For quite some time, Heifer International has proclaimed to be unique among all the other nonprofit organisations working around the world. And we are. What sets us apart is our model. We only enter communities upon invitation. We train project participants extensively and on a host of topics that range from animal husbandry to gender equity. But what really sets us apart is our strategy of Passing on the Gift.® It's an approach that has evolved over our nearly seven decades of work.
Recently Heifer has taken its proven model and scaled it to reach even more vulnerable people. As the world has become increasingly interdependent and globalised, and as hunger and poverty have reached unprecedented levels, the quest to end hunger and poverty requires supporting sound community-based work that builds social capital and business skills and knowledge that empowers the communities to take appropriate actions to achieve sustainability. There is also a global movement building coalitions of governments, the private sector, multilaterals, bi-laterals and foundations to find more effective solutions to end poverty and hunger, which creates new space for Heifer to forge partnerships with them. Scaling up program impact, expanding outreach to encompass other marginalised populations, and communicating impact rigorously and convincingly is the new global space for Heifer's internal work.
Heifer International is committed to ending hunger and poverty while caring for the Earth, and to living its core values by transforming itself to be a more coherent, unified and stronger organisation committed to providing deeper, more profound and sustainable impact through all its programs and projects.
Communities are the foundation of all Heifer projects. Whether it is a local group of people who are working together to improve their lives or a newly organised group coming together to address a pressing problem, these communities plan to change their future. In new projects, Heifer will retain this commitment to building communities while focusing work with the most vulnerable and marginalised populations who lack access to resources, services or opportunities, setting them on a path first to being less vulnerable and relatively food secure, and then to being resilient, sustainable and linked to markets.
When Heifer steps in, groups of at least 1,000 families are provided a values-based planning and management model to guide their development projects. The values-based planning and management model is founded on Heifer's 12 Cornerstones for Just and Sustainable Development. The Cornerstones provide a meaningful context for Heifer's efforts because they stimulate group wisdom and personal insights, and they keep the group's actions balanced, focused and productive. As a result, the values-based model works in diverse settings for people with various levels of education and literacy. The model is highly participatory and emphasises local ownership of the decision making process; commitment of local resources; participation of all people regardless of gender, ethnicity or religion; inclusion of traditional, indigenous knowledge; understanding that community development is a process; and outsiders as facilitators of change.
Through the values-based planning and management model, communities decide what types of animals and production systems they want, who should receive animals and the type of training required to make their project successful. Livestock provide high-quality protein in the form of milk, eggs or meat; capital assets, which can be used as collateral for loans; inputs such as milk, honey, eggs orwool for microenterprises; draft power that increases crop yields; manure to fertilize crops; pack-power to transport water, firewood and people; and increased value and "living savings accounts" for project families.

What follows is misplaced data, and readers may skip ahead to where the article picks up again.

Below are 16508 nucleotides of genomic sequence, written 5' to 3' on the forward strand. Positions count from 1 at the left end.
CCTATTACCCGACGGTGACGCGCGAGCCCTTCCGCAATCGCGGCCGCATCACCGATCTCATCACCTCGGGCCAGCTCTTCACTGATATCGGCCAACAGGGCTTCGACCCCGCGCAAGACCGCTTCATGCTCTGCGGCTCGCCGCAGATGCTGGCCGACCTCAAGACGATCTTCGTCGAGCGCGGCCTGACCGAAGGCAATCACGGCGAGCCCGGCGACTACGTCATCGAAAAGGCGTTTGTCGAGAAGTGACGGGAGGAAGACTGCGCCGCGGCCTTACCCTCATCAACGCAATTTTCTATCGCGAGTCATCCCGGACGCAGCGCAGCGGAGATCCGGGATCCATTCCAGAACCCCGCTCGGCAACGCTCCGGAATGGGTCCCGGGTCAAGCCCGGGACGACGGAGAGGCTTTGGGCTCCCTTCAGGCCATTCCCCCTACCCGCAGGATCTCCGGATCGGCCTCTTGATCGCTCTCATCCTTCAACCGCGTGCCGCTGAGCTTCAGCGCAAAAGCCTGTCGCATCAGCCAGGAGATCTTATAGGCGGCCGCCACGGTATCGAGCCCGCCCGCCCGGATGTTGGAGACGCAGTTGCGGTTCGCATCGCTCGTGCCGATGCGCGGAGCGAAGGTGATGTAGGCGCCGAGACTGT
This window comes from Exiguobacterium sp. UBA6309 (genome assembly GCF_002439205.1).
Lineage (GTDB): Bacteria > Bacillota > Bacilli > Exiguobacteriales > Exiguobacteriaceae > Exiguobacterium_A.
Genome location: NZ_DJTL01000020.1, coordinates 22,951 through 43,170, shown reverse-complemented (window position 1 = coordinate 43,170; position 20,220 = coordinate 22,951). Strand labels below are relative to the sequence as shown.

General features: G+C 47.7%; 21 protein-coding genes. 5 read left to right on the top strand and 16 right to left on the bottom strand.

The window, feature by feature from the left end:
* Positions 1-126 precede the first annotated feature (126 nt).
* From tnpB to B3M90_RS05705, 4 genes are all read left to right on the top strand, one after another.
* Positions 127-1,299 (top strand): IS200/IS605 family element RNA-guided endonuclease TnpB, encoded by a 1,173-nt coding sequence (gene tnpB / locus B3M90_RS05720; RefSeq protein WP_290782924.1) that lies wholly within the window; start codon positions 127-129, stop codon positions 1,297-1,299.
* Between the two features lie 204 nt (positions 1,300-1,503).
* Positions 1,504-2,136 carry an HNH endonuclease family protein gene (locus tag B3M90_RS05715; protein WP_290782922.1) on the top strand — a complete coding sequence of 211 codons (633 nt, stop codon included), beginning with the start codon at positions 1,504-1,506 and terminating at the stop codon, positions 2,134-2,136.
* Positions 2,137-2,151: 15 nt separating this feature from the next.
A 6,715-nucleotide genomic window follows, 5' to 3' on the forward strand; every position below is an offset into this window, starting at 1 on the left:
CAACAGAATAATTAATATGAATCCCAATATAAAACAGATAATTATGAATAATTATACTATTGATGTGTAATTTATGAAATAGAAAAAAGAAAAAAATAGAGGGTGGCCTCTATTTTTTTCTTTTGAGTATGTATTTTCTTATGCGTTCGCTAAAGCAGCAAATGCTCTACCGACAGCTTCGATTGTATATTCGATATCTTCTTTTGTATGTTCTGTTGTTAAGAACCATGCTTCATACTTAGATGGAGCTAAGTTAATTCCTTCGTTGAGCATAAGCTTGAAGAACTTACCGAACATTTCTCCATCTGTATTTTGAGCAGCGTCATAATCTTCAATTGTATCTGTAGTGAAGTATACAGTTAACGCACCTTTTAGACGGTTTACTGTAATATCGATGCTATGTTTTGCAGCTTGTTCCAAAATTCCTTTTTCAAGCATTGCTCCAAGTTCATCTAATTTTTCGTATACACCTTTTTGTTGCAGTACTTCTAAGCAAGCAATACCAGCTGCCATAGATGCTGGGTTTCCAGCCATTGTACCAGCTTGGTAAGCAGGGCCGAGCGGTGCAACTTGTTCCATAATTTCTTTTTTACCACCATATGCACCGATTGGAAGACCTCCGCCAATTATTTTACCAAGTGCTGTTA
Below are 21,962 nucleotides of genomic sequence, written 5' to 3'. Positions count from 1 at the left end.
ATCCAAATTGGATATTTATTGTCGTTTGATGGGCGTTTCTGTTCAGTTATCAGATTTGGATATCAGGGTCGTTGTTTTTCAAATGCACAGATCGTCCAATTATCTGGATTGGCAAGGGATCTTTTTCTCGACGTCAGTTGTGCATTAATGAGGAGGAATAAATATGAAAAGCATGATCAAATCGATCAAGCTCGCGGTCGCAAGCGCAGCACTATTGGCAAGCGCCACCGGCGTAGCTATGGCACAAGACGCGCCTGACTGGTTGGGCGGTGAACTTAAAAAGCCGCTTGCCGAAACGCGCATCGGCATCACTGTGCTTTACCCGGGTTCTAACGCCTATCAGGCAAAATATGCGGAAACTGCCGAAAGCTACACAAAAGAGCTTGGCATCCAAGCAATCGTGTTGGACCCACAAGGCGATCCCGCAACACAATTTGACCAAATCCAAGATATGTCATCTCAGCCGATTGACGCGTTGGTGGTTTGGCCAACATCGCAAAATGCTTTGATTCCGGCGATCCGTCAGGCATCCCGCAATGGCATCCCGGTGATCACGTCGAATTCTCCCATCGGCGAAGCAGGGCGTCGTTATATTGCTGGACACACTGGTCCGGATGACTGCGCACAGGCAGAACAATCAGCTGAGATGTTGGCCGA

Training and preparation for livestock often takes the entire first year of a Heifer project. Typical training includes preparations for livestock, training in animal health and husbandry, integration of livestock into the ecosystem, improvement of the environment, gender and family roles, nutrition, leadership, small enterprise management and accountability. Families prepare to receive their animals by building shelters and planting fodder. Training continues as required after livestock is placed with families. In particular, participants learn about Passing on the Gift®-when livestock recipients become donors, giving one or more of their original animals' offspring, or the equivalent to another in need-and the importance of sharing work and resources equitably. When the offspring reaches an appropriate age, it is passed on, typically with ceremony and celebration, from one family to another.
Heifer projects succeed because project members receive assets that produce knowledge, food and income. When combined with the commitment to Pass on the Gift, the project becomes sustainable. Projects strive to build community assets in five areas:
At the end of every project, Heifer evaluates the extent of lasting change brought by the effort using a specific evaluation process. Based on the evaluation, successful projects may be replicated in another community to broaden the impact.
As part of our new way of working, Heifer will also partner with governments, private sector organizations, other nonprofits, coalitions and networks to aid in delivering programs and services to the marginalized. While our projects now achieve the three levels of impact-below the ground, on the ground and above the ground-projects will work harder so that outcomes are more visible. The three levels of impact will include positive changes on social capital, gender equity, nutrition and income, economic development, environment, as well as individual and community transformation.
To find our more how Heifer;s model works around the world visit www.heifer.com